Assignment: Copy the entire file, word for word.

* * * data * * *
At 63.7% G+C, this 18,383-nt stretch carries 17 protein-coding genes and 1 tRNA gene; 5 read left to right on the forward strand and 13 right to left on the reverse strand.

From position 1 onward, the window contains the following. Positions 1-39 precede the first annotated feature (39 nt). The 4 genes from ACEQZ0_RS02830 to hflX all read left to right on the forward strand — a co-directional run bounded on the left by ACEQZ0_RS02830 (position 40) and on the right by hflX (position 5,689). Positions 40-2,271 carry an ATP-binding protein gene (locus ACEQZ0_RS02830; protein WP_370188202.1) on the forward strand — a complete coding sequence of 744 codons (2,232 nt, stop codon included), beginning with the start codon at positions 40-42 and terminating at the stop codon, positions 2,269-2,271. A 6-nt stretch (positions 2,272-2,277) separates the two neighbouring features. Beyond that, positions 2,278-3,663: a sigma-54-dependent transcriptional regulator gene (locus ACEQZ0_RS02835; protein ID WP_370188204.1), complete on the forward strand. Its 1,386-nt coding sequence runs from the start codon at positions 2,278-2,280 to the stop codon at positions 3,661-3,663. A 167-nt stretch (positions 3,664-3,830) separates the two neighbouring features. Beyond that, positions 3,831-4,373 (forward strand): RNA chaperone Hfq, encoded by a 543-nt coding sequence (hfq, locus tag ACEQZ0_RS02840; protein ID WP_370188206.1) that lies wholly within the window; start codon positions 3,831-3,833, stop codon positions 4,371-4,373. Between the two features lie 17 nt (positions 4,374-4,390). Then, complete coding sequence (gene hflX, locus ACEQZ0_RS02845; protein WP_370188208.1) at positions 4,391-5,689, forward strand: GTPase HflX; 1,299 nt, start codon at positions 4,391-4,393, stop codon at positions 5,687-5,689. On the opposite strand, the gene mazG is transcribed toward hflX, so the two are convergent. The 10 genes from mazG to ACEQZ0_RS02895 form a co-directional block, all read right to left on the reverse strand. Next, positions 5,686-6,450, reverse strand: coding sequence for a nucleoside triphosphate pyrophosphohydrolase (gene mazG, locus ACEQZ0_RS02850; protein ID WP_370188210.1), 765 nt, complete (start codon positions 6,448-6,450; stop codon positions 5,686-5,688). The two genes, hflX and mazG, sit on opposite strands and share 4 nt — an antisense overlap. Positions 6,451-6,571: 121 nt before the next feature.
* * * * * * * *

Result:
At 63.7% G+C, this 18,383-nt stretch carries 17 protein-coding genes and 1 tRNA gene; 5 read left to right on the forward strand and 13 right to left on the reverse strand.

From position 1 onward, the window contains the following. Positions 1-39 precede the first annotated feature (39 nt). The 4 genes from ACEQZ0_RS02830 to hflX all read left to right on the forward strand — a co-directional run bounded on the left by ACEQZ0_RS02830 (position 40) and on the right by hflX (position 5,689). Positions 40-2,271 carry an ATP-binding protein gene (locus ACEQZ0_RS02830; protein WP_370188202.1) on the forward strand — a complete coding sequence of 744 codons (2,232 nt, stop codon included), beginning with the start codon at positions 40-42 and terminating at the stop codon, positions 2,269-2,271. A 6-nt stretch (positions 2,272-2,277) separates the two neighbouring features. Beyond that, positions 2,278-3,663: a sigma-54-dependent transcriptional regulator gene (locus ACEQZ0_RS02835; protein ID WP_370188204.1), complete on the forward strand. Its 1,386-nt coding sequence runs from the start codon at positions 2,278-2,280 to the stop codon at positions 3,661-3,663. A 167-nt stretch (positions 3,664-3,830) separates the two neighbouring features. Beyond that, positions 3,831-4,373 (forward strand): RNA chaperone Hfq, encoded by a 543-nt coding sequence (hfq, locus tag ACEQZ0_RS02840; protein ID WP_370188206.1) that lies wholly within the window; start codon positions 3,831-3,833, stop codon positions 4,371-4,373. Between the two features lie 17 nt (positions 4,374-4,390). Then, complete coding sequence (gene hflX, locus ACEQZ0_RS02845; protein WP_370188208.1) at positions 4,391-5,689, forward strand: GTPase HflX; 1,299 nt, start codon at positions 4,391-4,393, stop codon at positions 5,687-5,689. On the opposite strand, the gene mazG is transcribed toward hflX, so the two are convergent. The 10 genes from mazG to ACEQZ0_RS02895 form a co-directional block, all read right to left on the reverse strand. Next, positions 5,686-6,450, reverse strand: coding sequence for a nucleoside triphosphate pyrophosphohydrolase (gene mazG, locus ACEQZ0_RS02850; protein ID WP_370188210.1), 765 nt, complete (start codon positions 6,448-6,450; stop codon positions 5,686-5,688). The two genes, hflX and mazG, sit on opposite strands and share 4 nt — an antisense overlap. Positions 6,451-6,571: 121 nt before the next feature.